It’s probably been 15 years since I did my last RIAA Watch column for CounterPunch. Probably 10 since I last looked at the RIAA website. There just hasn’t been a whole lot to report. But sometimes you get curious.
So what’s new and what isn’t? Well, for starters, they’ve got a spiffy new layout, long on page size photos and short on words. Perfect. They’ve adapted to a model that is Instagram friendly. And what are they pitching on the home page? The 60-year history of their Gold and Platinum Awards ™. Notice they’ve dropped the “Records” part of the award. They seem to be catching up to the late 20th century in that regard.
For those born, say, before 1985, you might remember these. They were really nice wall-hangings of gold or silver colored 45s or albums that were made available (at a cost) to artists, managers, song writers, music publishing companies, corporate music magazines, radio stations, etc. Or to the publisher of a small bootleg review publication that ran rants about the RIAA in every issue if he happened to be at the right charity auction.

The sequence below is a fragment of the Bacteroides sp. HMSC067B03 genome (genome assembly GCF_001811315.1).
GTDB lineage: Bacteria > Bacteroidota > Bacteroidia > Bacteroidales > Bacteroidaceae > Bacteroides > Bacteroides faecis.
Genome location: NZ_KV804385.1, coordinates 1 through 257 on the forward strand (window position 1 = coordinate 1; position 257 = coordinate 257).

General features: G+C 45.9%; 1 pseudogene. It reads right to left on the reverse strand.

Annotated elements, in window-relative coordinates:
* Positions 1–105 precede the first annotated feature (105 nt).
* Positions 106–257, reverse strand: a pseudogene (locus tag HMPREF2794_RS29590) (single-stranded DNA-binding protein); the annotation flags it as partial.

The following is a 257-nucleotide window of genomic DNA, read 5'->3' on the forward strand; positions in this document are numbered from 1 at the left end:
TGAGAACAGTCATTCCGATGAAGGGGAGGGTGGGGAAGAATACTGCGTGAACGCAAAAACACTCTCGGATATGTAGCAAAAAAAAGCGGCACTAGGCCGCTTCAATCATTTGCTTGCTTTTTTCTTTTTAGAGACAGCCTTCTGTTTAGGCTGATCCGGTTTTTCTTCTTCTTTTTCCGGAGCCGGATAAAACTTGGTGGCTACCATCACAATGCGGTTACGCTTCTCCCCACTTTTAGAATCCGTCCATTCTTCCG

They came with an official RIAA hologram and a plaque presented to the applicable person/organization. They made great publicity photos for artists way back when.
I kind of wondered what a gold or platinum MP3 download would look like. But only for about 10 seconds. I scrolled down. The next item came under a caption of big block letters that proclaimed “WE ARE MUSIC.” All caps. If you shout it loud enough maybe somebody will believe you. I don’t. The RIAA has never recorded a piece of music in their entire history.
So I clicked on “MORE ABOUT WHAT WE DO” (all caps again, but smaller). They seem to be lowering the tone a bit. But, jeezus, it’s still kind of rude to shout.
After the same old bullshit about protecting the artists’ interests and representing some of “some of the most iconic record labels” I click to the next page. But not without thinking, “none of the labels mentioned are iconic to me, just gargantuan.”
There it was – the most honest thing ever to appear on the RIAA propaganda site. “The Recording Industry Association of America® (RIAA) is the trade organization that supports and promotes the creative and financial vitality of the major music companies.” The vitality part might be a stretch but at least “iconic” has been changed to “major.”
And who’s running the show? It seems Cary Sherman has failed his way to the top. (Chairman & CEO) You may remember Sherman as the enforcer who carried on Hillary Rosen’s program of suing fans for illegal downloads. He did it with such zeal that he earned the nickname Cary Sue Sherman (first use by veteran music journalist Keith A. Gordon, I believe.) That name cropped up in so many publications (including ours) and so many websites that many think, to this day, that he is a she.
Good lord. Maybe I’ll check back again if Spotify ever becomes a member.